Why is Mac Jones called McCorkle? Explaining origins of Alabama QB’s unique middle name
NFL 

Mac Jones is one of the most intensely discussed prospects of the 2021 NFL Draft, and will continue to be well into his rookie season with whatever team decides to draft him.

The Alabama quarterback has remained a near-constant presence at the top of mock drafts and trending topics alike, not only for the usual NFL Draft fare we see this time every year, but also for his uniqueness off the field. So that’s why you’ve likely heard about his “Joker” nickname, freshman DUI, tennis lessons and his dabbling in Mandarin as much as his athleticism, arm strength, accuracy and game intelligence ahead of the draft.

Among the most asked questions regarding Jones in this draft: Is his middle name really “McCorkle”?

The short answer: Yes. His full, legal name is “Michael McCorkle Jones.” Although his Alabama bio does not list his full name, the biography page of Jones’ personal website confirmed his curious moniker. His full name was also listed in a November 2017 arrest report after he was charged with a DUI as a freshman (per The Tuscaloosa News).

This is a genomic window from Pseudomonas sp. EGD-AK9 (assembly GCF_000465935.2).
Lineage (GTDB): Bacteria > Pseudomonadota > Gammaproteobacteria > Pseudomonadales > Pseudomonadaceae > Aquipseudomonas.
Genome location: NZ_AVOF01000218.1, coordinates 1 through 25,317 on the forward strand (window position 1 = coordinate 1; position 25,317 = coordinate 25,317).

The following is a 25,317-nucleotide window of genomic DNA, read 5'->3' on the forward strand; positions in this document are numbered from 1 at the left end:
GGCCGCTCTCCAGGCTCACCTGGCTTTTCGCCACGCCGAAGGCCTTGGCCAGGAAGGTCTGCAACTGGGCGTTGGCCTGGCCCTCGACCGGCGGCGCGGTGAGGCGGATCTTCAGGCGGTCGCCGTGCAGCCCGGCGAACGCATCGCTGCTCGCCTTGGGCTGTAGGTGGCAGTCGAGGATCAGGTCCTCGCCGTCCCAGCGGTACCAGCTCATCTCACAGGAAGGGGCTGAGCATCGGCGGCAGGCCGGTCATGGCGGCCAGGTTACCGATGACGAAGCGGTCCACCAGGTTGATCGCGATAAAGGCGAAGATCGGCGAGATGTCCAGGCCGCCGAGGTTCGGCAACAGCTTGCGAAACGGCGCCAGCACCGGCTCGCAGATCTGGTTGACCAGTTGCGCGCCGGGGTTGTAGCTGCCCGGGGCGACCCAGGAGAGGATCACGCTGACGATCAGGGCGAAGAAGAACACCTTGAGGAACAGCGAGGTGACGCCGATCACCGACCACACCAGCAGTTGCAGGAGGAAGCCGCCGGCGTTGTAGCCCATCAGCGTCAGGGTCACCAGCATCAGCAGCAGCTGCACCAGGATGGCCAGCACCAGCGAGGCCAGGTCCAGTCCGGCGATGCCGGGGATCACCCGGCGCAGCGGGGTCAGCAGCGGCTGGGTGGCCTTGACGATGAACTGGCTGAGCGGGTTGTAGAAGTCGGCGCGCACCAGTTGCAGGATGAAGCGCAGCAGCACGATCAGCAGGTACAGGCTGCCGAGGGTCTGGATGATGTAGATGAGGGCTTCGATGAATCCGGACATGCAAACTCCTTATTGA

Here’s everything you need to know about Jones’ colorful nickname, and its origin:

Is Mac Jones’ middle name McCorkle?

According to a December 2020 article by AL.com, Jones’ parents, Holly and Gordon, always intended to name their son “Michael McCorkle Jones” and shorten his middle name to a more conversational “Mac.”

So that explains how you get Mac from Michael. But what about his middle name?

“I always hated that name because it was so long,” Holly Jones told AL.com. “But then we decided, well, my family didn’t have a boy on their side to carry on (the McCorkle name) so that would be the only McCorkle going through.”

Jones in the same article described his freshman arrest in 2019 as a “really rough part of my life,” but necessary for his maturation. Which would explain why he never got into trouble again in the remainder of his time in Tuscaloosa. It wasn’t until he began rocketing up draft boards that his name began resurfacing in college football and NFL circles. And with good reason.

The Jacksonville, Fla., native took over full time as a starter for Alabama in 2020, passing for 4,500 yards and 41 touchdowns to four interceptions while leading the Crimson Tide to an undefeated national championship season. He also set NCAA single-season records in completion percentage (77.4) and quarterback rating (203.1). For his troubles, Jones was a consensus All-America selection, winner of the Davey O’Brien and Johnny Unitas Golden Arm awards and a third-place finisher in the Heisman Trophy race.

Whether Jones can experience a similar level of success in the NFL remains to be seen. But as long as he has his unique name, he will always be a topic of discussion.

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